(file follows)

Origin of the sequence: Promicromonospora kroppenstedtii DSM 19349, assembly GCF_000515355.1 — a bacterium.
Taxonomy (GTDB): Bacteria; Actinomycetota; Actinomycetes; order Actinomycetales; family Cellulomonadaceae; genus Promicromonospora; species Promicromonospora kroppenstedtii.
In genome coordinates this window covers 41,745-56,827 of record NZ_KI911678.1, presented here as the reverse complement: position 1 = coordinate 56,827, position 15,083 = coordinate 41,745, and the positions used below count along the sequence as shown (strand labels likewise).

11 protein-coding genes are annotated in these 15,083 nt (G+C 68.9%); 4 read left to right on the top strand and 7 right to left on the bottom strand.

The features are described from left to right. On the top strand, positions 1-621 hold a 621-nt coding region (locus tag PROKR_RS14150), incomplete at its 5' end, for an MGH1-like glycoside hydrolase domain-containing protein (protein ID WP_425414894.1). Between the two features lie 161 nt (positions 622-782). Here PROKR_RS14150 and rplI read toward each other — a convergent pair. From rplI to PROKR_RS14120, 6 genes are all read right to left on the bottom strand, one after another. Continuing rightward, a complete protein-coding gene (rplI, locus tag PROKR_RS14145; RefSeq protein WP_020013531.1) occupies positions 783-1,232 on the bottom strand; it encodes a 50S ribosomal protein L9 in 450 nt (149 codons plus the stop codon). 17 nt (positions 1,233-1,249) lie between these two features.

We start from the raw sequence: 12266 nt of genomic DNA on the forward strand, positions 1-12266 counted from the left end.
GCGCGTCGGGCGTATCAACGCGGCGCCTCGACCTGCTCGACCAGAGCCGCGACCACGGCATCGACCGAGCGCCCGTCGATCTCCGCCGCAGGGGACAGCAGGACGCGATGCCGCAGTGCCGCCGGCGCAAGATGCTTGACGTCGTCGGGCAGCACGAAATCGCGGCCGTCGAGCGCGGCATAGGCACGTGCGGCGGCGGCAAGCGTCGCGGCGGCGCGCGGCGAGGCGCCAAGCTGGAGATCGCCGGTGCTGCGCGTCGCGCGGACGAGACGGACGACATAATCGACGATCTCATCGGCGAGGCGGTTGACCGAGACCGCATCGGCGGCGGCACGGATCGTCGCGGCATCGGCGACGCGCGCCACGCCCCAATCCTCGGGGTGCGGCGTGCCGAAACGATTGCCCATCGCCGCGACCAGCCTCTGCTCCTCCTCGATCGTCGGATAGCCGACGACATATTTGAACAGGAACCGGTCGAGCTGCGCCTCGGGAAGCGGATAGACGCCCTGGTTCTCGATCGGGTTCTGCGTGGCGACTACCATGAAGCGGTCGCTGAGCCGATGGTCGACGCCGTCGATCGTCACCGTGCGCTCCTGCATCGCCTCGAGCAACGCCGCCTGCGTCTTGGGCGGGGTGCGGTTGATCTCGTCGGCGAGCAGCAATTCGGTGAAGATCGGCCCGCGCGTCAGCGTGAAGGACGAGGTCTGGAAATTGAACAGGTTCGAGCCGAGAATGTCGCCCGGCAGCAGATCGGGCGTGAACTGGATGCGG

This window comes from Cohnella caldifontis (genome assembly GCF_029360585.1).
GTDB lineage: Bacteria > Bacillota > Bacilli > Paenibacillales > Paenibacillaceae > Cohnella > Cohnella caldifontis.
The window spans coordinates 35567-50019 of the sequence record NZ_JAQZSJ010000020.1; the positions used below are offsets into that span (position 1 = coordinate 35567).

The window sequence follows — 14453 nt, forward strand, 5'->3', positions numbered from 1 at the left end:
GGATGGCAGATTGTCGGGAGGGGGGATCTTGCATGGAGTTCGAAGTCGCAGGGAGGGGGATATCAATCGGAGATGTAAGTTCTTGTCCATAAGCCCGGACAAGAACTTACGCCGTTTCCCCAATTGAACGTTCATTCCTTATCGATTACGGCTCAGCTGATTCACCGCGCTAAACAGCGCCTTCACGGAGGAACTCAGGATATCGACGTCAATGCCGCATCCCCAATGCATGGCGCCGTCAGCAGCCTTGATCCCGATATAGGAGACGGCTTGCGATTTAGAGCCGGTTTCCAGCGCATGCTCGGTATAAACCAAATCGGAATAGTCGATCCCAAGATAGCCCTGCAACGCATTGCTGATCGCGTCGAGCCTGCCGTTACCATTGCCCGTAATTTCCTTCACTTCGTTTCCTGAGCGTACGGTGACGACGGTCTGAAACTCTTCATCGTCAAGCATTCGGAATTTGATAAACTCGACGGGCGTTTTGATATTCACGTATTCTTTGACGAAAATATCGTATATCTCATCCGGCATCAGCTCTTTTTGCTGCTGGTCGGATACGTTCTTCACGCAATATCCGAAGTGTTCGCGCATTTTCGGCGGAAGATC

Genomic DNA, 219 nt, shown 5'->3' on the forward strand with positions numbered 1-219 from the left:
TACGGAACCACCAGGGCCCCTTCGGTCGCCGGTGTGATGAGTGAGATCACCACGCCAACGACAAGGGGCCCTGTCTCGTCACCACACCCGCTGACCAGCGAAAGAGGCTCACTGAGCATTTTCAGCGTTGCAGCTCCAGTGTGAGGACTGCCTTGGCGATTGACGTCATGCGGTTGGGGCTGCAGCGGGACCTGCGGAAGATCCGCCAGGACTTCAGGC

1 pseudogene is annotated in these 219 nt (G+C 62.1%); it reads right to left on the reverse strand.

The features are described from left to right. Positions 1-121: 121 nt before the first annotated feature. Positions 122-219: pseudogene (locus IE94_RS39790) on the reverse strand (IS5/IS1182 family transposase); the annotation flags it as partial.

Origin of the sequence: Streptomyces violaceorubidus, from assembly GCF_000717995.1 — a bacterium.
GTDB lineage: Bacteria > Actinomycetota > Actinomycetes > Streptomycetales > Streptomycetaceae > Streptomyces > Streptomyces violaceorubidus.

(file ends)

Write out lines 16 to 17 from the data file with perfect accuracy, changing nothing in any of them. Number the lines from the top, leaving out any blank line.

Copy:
The features are described from left to right. Positions 1-121: 121 nt before the first annotated feature. Positions 122-219: pseudogene (locus IE94_RS39790) on the reverse strand (IS5/IS1182 family transposase); the annotation flags it as partial.

Origin of the sequence: Streptomyces violaceorubidus, from assembly GCF_000717995.1 — a bacterium.